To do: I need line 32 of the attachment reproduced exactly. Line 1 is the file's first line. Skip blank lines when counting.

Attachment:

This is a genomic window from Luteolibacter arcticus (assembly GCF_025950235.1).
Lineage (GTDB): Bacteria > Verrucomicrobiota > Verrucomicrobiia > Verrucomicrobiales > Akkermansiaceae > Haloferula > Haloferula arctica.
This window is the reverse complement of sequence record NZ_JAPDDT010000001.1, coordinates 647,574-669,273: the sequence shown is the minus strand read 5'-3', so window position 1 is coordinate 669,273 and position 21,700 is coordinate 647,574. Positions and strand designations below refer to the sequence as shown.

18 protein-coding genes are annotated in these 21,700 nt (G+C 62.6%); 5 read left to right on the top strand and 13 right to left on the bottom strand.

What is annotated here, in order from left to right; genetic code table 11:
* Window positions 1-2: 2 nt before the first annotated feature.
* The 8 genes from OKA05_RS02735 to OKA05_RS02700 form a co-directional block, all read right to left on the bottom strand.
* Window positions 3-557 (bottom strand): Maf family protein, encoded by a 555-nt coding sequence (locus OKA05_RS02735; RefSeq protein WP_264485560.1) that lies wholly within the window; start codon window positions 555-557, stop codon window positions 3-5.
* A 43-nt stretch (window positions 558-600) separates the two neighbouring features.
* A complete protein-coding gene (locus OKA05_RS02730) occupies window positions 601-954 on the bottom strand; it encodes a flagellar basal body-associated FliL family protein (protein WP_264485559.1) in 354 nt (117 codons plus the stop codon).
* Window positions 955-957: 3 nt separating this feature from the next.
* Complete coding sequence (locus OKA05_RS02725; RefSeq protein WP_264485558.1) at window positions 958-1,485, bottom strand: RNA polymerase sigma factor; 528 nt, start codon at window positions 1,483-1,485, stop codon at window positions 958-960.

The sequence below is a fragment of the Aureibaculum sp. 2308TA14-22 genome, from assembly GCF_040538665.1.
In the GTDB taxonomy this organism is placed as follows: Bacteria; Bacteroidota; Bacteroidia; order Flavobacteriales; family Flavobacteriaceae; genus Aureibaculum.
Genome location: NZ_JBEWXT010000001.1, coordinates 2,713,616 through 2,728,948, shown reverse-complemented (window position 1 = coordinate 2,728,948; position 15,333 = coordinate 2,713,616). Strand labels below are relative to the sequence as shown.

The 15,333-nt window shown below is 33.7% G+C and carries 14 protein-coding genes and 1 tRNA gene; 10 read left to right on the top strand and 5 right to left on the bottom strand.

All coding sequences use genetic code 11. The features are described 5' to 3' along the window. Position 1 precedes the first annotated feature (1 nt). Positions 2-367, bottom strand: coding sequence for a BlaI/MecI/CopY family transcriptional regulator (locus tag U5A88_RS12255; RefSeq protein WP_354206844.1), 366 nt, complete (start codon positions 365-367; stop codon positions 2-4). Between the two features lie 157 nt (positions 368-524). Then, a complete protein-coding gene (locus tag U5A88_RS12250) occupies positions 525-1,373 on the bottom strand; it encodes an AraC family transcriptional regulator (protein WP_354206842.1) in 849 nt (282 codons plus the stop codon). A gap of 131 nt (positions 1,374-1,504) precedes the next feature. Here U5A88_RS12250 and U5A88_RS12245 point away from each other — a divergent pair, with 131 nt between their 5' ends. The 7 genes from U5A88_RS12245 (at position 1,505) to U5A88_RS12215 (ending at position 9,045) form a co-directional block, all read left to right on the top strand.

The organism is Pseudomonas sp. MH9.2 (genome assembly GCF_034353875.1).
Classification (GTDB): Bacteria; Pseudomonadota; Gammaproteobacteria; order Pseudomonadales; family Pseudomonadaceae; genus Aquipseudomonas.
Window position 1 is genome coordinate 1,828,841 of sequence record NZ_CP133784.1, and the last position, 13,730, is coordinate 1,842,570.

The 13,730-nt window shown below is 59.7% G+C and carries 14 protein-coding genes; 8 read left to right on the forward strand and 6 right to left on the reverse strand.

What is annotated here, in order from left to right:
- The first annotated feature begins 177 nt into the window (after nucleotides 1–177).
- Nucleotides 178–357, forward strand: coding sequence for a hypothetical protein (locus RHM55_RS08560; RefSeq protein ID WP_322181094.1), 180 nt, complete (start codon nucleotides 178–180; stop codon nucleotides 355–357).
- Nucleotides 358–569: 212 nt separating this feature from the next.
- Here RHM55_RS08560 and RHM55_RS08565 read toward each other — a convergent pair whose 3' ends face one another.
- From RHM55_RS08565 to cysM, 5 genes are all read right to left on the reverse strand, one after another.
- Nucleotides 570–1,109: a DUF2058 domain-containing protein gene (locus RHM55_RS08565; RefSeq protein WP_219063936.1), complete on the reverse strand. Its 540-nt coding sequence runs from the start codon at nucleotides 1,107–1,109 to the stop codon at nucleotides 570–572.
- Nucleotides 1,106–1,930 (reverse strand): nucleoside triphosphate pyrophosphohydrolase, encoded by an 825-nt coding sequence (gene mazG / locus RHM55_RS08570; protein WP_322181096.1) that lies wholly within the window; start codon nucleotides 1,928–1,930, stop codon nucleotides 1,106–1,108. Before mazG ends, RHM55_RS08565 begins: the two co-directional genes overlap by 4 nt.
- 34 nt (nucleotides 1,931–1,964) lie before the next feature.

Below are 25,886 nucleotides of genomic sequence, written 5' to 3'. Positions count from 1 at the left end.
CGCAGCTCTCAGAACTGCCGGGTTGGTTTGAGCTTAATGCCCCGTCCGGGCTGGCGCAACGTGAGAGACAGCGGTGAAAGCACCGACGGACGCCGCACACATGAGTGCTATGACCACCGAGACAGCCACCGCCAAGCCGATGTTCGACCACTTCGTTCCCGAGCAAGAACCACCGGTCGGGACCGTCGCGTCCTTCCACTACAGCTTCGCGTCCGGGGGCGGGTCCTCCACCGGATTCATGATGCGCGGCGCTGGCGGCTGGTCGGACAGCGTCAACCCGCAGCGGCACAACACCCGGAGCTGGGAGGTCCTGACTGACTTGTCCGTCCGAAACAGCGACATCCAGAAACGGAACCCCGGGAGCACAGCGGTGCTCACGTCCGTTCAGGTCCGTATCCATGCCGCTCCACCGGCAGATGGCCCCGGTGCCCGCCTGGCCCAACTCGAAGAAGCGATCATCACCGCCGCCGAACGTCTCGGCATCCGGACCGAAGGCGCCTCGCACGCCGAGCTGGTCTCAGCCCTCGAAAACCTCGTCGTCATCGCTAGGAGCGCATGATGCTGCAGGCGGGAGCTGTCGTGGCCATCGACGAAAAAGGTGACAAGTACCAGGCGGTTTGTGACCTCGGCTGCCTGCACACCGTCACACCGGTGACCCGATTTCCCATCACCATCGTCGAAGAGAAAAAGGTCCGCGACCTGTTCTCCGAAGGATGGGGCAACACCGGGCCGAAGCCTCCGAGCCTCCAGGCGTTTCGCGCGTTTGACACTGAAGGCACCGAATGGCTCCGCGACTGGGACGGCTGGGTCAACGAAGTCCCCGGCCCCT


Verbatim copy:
CGCAGCTCTCAGAACTGCCGGGTTGGTTTGAGCTTAATGCCCCGTCCGGGCTGGCGCAACGTGAGAGACAGCGGTGAAAGCACCGACGGACGCCGCACACATGAGTGCTATGACCACCGAGACAGCCACCGCCAAGCCGATGTTCGACCACTTCGTTCCCGAGCAAGAACCACCGGTCGGGACCGTCGCGTCCTTCCACTACAGCTTCGCGTCCGGGGGCGGGTCCTCCACCGGATTCATGATGCGCGGCGCTGGCGGCTGGTCGGACAGCGTCAACCCGCAGCGGCACAACACCCGGAGCTGGGAGGTCCTGACTGACTTGTCCGTCCGAAACAGCGACATCCAGAAACGGAACCCCGGGAGCACAGCGGTGCTCACGTCCGTTCAGGTCCGTATCCATGCCGCTCCACCGGCAGATGGCCCCGGTGCCCGCCTGGCCCAACTCGAAGAAGCGATCATCACCGCCGCCGAACGTCTCGGCATCCGGACCGAAGGCGCCTCGCACGCCGAGCTGGTCTCAGCCCTCGAAAACCTCGTCGTCATCGCTAGGAGCGCATGATGCTGCAGGCGGGAGCTGTCGTGGCCATCGACGAAAAAGGTGACAAGTACCAGGCGGTTTGTGACCTCGGCTGCCTGCACACCGTCACACCGGTGACCCGATTTCCCATCACCATCGTCGAAGAGAAAAAGGTCCGCGACCTGTTCTCCGAAGGATGGGGCAACACCGGGCCGAAGCCTCCGAGCCTCCAGGCGTTTCGCGCGTTTGACACTGAAGGCACCGAATGGCTCCGCGACTGGGACGGCTGGGTCAACGAAGTCCCCGGCCCCT